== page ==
In this edition of GOLD Nuggets, our newsletter for graduates of the last decade, we introduce you to two of Clark’s international GOLD alumni, Mariana Ivette Lopez Davila ’13, MPA ’14, and Humza Hussain ’12.
When did you graduate and what did you do at Clark?
Mariana Ivette Lopez Davila: I graduated from Clark twice! I did undergrad in psychology and political science in 2013 and a fifth-year MPA in 2014. I did a lot of work with the International Students Association (ISA) and the annual Gala.
Humza Hussain: I graduated in 2012 with a degree in economics. I was actively involved in the ISA and the Clark Social Entrepreneurship Club and also was a resident adviser for a few years.
Where are you both now? What have you been up to?
ML: After graduation, I moved to D.C. There I worked with bilateral aid organizations such as USAID and the Bill and Melinda Gates Foundation to help them develop and improve systems to track project performance, with the aim to help these organizations be more effective at improving people’s lives. My work took me to places like Ethiopia, Timor-Leste, Thailand, and Pakistan — where I got to catch up with Humza!
In August of this year, I took a break from the professional world and moved to Sweden to pursue a master’s in environmental management and policy at Lund University — we need more people working on preventing the world from boiling.
HH: I initially moved back home to Lahore, Pakistan, until about two years ago when I moved to Karachi. I actually started my own fin-tech startup, where after years of hard work, continuous pivots, and a whole lot of luck, I created Pakistan’s first fully digital micro-finance institution —Tez Financial Services. My company is focused on improving Pakistanis’ access to finance by leveraging modern technology. Banks in Pakistan usually take 30 to 45 days to process a loan or a credit application; Tez does the same within a few minutes.
What about hobbies? Do you have any new or developing ones?
ML: My main hobbies right now are bike touring, globetrotting, and kombucha brewing. In the past four years, I have learned a lot about bike touring and have done many exciting rides, including biking the Pacific Coast Highway from San Francisco to San Luis Obispo, and the Great Alleghany Passage from Pittsburgh to Cumberland.
HH: My schedule is pretty tight and much of my day is spent at work. The one thing I’ve kept going since my Clark days is cooking. Whenever I have a tough day, I cook up a storm and call some friends over to share a meal.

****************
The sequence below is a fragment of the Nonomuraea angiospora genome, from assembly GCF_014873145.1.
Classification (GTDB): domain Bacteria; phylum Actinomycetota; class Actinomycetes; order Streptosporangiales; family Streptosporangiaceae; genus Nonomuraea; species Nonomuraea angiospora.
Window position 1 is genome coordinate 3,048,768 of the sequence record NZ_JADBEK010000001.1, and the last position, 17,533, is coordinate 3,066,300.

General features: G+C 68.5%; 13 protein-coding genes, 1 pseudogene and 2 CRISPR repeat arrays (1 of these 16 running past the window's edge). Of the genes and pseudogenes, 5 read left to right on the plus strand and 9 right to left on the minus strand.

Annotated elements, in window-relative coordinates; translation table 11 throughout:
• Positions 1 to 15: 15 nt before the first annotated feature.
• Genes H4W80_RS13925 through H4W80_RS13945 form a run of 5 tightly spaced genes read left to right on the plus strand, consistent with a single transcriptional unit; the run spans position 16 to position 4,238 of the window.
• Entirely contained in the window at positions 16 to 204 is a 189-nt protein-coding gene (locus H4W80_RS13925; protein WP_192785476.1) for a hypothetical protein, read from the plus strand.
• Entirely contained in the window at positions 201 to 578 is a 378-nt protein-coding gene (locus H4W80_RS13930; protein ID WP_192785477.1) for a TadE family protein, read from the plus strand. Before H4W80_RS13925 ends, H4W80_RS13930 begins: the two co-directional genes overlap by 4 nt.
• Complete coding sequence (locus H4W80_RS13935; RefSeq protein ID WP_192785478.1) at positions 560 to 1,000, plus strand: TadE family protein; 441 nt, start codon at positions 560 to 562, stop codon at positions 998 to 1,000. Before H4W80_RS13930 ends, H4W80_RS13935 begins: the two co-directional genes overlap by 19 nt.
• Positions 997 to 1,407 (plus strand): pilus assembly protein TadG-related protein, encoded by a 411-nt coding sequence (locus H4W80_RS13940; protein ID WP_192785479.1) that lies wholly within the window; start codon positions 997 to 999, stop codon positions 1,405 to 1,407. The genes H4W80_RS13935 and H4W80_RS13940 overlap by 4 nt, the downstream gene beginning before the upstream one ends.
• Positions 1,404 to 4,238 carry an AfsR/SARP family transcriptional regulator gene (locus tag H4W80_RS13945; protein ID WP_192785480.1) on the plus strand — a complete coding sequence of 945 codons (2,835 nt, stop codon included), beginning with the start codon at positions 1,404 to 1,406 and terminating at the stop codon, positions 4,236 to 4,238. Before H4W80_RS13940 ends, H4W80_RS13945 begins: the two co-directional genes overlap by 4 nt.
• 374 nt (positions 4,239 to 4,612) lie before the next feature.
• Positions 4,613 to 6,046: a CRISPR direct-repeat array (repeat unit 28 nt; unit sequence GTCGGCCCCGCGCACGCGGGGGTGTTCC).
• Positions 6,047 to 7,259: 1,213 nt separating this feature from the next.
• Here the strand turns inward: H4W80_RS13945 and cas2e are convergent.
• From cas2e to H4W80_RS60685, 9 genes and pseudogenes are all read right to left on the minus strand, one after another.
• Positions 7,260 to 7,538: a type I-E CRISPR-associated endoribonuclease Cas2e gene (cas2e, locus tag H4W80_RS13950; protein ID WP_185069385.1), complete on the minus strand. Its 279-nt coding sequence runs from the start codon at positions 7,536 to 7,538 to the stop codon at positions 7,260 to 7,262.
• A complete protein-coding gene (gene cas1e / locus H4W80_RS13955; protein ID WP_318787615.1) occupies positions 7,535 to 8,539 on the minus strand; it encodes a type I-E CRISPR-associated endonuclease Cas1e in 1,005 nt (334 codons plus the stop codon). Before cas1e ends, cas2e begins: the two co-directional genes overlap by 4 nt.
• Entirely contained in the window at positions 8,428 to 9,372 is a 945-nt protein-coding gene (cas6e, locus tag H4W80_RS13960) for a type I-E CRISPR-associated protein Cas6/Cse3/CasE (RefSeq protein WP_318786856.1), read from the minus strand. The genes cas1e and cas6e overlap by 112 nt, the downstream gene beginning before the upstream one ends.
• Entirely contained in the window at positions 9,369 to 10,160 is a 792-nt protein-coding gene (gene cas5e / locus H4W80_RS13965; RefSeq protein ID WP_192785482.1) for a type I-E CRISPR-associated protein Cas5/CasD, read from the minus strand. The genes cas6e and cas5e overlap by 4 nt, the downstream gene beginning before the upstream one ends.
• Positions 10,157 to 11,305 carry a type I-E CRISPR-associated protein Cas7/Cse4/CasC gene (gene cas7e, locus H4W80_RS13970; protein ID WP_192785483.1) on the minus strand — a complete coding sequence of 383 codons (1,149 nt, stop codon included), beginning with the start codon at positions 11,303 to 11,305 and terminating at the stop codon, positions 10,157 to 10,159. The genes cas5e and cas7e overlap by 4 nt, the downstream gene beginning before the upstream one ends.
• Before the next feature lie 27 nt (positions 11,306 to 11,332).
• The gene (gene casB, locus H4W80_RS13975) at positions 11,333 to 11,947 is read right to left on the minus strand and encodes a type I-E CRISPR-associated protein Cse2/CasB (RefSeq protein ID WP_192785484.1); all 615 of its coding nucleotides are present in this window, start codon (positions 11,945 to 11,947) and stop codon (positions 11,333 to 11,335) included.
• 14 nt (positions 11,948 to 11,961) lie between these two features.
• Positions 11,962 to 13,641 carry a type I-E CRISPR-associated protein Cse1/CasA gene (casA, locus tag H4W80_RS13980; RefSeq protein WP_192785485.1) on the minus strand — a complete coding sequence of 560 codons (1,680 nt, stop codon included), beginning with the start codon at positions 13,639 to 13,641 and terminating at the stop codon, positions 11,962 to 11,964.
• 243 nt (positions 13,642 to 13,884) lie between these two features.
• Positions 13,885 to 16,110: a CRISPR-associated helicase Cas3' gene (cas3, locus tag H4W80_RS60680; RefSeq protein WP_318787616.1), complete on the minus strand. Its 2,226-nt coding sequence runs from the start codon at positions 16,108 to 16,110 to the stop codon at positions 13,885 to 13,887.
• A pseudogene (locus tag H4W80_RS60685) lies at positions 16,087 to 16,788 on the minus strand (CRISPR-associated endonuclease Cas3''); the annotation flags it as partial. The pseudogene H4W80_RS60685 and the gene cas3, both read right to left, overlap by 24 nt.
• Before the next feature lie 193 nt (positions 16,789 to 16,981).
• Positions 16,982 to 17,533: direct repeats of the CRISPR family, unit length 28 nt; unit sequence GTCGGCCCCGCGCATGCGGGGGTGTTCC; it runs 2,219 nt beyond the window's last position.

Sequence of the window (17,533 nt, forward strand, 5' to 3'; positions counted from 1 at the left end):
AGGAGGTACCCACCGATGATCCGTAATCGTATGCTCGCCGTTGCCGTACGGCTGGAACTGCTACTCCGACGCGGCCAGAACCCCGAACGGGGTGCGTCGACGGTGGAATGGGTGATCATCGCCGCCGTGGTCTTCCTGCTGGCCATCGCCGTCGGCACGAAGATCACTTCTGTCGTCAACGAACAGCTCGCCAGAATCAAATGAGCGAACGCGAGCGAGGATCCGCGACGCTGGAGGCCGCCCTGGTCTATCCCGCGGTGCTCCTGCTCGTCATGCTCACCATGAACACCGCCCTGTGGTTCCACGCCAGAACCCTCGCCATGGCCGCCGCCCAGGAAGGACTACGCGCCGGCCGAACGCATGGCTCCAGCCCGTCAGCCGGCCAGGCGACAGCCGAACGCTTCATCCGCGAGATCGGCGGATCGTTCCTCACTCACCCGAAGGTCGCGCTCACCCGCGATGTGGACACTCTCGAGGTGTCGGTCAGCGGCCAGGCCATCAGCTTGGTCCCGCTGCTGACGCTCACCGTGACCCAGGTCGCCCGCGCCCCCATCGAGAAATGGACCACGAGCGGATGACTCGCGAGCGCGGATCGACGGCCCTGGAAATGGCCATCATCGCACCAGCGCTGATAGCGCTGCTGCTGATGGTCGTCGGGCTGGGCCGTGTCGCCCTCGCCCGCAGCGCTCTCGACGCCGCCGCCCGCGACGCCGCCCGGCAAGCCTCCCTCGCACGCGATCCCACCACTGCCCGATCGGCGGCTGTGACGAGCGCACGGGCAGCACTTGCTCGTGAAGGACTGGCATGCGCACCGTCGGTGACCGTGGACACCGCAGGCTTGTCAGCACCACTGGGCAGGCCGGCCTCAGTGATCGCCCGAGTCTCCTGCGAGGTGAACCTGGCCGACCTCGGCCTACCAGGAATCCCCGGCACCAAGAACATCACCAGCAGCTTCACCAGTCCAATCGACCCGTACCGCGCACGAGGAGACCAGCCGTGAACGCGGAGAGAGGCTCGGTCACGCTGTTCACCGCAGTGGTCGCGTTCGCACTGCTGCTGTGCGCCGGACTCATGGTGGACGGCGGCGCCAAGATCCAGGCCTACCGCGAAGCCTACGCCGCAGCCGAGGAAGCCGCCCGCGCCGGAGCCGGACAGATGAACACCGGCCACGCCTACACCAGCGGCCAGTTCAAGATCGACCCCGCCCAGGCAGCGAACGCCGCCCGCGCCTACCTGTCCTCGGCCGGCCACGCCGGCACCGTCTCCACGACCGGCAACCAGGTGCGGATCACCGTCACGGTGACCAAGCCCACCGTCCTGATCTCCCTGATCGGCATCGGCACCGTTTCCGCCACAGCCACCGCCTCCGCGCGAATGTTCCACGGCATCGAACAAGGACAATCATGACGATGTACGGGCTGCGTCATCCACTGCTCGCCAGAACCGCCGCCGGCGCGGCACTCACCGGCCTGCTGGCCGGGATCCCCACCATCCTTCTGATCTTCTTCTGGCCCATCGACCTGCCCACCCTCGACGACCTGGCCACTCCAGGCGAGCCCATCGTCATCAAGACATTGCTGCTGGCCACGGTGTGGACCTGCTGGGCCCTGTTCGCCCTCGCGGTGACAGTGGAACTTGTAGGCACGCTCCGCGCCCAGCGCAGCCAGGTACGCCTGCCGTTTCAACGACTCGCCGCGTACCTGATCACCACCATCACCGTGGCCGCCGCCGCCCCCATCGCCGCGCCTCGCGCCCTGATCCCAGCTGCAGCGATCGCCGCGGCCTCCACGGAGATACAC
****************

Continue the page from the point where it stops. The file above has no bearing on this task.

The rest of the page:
Do you have any ‘adulting’ tips or advice you can share with your fellow Clarkies?
ML: To challenge convention, you have to take risks. Don’t let uncertainty — or a preconceived notion of what you should do — stop you from doing it. If you’re curious about working abroad, go for it. If you want to work on a political campaign or volunteer with an international movement, do it. You can always rejoin the labor force later and do what “everyone else is doing.”
For my fellow international friends: Finding a job and obtaining a visa can be a very stressful and challenging endeavor. Try to identify cities that are friendliest to internationals, such as New York or Washington, D.C., and reach out. There are many of us out there who can help in a lot of ways. But know that if you don’t get sponsored, it’s not the end of the world. I have many friends who moved back home and are living amazing lives doing work they love.
HH: Yes, I can definitely agree with Mariana. While I miss my Clarkies in the U.S., it’s been great being back in my home country. My advice is to never undervalue your worth. While working as a risk analyst, analyzing various micro-finance organizations, I saw a gap between the 154 million Pakistanis and the lack of easy access to finance. That’s when I decided to quit my job and work on my own startup. I still vividly recall pitching my startup to one investor after another, receiving one rejection after another. But I didn’t let myself get down, and I persevered — because deep down I knew I was doing the right thing. I knew this is what I needed to do, and I knew I could get it done. Hustle, hustle, hustle!
My parting notes echo Mariana’s. To Clarkies and “Harry Potter” fans alike: “Help will always be given to those who ask for it.”